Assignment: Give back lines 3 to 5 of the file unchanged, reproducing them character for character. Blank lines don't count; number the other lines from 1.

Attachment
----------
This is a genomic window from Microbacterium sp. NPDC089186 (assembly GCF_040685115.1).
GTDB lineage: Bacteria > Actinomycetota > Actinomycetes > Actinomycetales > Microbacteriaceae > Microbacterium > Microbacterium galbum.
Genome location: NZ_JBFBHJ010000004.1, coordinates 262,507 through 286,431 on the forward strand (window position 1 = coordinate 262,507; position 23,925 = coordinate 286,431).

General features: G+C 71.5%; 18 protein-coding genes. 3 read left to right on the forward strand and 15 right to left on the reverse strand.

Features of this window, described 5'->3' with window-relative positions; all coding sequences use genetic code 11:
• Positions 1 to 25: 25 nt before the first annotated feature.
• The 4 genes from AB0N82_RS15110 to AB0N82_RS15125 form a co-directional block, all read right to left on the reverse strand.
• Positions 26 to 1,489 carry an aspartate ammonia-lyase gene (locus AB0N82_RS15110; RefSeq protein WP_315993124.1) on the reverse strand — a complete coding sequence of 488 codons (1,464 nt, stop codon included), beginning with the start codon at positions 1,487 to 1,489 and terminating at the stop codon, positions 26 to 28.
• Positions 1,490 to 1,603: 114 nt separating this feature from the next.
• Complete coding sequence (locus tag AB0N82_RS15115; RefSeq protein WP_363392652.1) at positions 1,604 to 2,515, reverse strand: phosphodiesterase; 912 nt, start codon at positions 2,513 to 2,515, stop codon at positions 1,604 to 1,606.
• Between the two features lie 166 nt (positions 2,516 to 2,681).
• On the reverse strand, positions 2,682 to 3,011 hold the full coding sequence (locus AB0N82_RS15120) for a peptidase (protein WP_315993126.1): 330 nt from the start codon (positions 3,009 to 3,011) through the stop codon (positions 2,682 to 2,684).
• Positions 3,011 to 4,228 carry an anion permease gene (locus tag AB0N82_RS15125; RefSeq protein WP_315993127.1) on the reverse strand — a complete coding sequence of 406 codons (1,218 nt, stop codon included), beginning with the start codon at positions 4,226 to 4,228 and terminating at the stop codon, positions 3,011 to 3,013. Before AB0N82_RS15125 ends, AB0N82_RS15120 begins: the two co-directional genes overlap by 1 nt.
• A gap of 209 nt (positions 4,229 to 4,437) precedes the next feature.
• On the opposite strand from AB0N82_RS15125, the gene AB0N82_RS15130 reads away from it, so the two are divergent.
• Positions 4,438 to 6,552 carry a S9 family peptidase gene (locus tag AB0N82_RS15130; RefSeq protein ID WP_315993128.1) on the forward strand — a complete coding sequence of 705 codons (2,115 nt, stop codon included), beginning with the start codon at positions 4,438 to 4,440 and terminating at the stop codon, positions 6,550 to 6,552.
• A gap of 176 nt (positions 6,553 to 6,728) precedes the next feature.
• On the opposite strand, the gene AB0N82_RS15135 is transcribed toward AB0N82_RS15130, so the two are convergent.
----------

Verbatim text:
Genome location: NZ_JBFBHJ010000004.1, coordinates 262,507 through 286,431 on the forward strand (window position 1 = coordinate 262,507; position 23,925 = coordinate 286,431).

General features: G+C 71.5%; 18 protein-coding genes. 3 read left to right on the forward strand and 15 right to left on the reverse strand.

Features of this window, described 5'->3' with window-relative positions; all coding sequences use genetic code 11: